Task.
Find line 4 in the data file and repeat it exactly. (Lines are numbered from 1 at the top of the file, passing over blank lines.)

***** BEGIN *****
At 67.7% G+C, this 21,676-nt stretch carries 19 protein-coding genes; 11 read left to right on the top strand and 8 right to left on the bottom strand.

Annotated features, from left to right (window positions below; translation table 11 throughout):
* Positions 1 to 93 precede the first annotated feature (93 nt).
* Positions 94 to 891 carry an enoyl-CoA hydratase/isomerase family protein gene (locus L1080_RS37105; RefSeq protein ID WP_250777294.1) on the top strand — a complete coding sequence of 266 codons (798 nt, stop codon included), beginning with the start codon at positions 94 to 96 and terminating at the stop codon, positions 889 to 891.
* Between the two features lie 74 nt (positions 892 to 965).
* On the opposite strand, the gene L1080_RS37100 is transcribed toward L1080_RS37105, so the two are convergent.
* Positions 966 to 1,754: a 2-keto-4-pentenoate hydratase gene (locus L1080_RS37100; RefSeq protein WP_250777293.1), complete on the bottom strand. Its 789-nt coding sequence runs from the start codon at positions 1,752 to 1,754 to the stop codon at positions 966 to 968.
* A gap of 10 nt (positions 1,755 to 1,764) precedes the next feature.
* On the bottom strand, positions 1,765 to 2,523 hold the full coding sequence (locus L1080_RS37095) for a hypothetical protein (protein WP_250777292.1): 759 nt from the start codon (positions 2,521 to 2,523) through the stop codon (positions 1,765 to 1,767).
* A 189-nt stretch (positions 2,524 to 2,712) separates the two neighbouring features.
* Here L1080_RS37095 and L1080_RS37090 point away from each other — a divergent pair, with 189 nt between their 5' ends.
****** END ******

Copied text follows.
* Positions 94 to 891 carry an enoyl-CoA hydratase/isomerase family protein gene (locus L1080_RS37105; RefSeq protein ID WP_250777294.1) on the top strand — a complete coding sequence of 266 codons (798 nt, stop codon included), beginning with the start codon at positions 94 to 96 and terminating at the stop codon, positions 889 to 891.